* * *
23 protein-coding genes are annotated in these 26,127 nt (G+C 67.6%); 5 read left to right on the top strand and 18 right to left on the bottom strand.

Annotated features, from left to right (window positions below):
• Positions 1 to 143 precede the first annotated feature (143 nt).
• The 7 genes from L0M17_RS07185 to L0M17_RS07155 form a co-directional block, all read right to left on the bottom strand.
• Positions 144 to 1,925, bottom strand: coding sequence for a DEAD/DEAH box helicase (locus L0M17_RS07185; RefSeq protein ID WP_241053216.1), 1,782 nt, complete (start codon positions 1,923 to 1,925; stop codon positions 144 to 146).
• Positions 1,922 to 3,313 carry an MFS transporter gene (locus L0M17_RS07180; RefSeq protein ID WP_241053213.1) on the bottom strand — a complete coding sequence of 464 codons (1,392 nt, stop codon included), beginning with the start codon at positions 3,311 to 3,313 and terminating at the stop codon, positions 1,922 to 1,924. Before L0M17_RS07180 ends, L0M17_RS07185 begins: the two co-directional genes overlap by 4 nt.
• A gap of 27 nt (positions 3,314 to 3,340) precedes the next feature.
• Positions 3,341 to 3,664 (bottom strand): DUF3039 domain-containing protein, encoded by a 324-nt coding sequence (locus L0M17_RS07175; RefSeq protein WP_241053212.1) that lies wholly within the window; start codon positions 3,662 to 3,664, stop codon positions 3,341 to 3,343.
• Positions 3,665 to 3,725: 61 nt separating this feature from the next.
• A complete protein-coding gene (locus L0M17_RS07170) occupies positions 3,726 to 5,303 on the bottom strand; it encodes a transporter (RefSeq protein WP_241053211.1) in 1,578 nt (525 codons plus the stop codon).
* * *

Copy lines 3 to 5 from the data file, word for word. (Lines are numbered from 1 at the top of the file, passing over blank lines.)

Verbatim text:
• Positions 1 to 143 precede the first annotated feature (143 nt).
• The 7 genes from L0M17_RS07185 to L0M17_RS07155 form a co-directional block, all read right to left on the bottom strand.
• Positions 144 to 1,925, bottom strand: coding sequence for a DEAD/DEAH box helicase (locus L0M17_RS07185; RefSeq protein ID WP_241053216.1), 1,782 nt, complete (start codon positions 1,923 to 1,925; stop codon positions 144 to 146).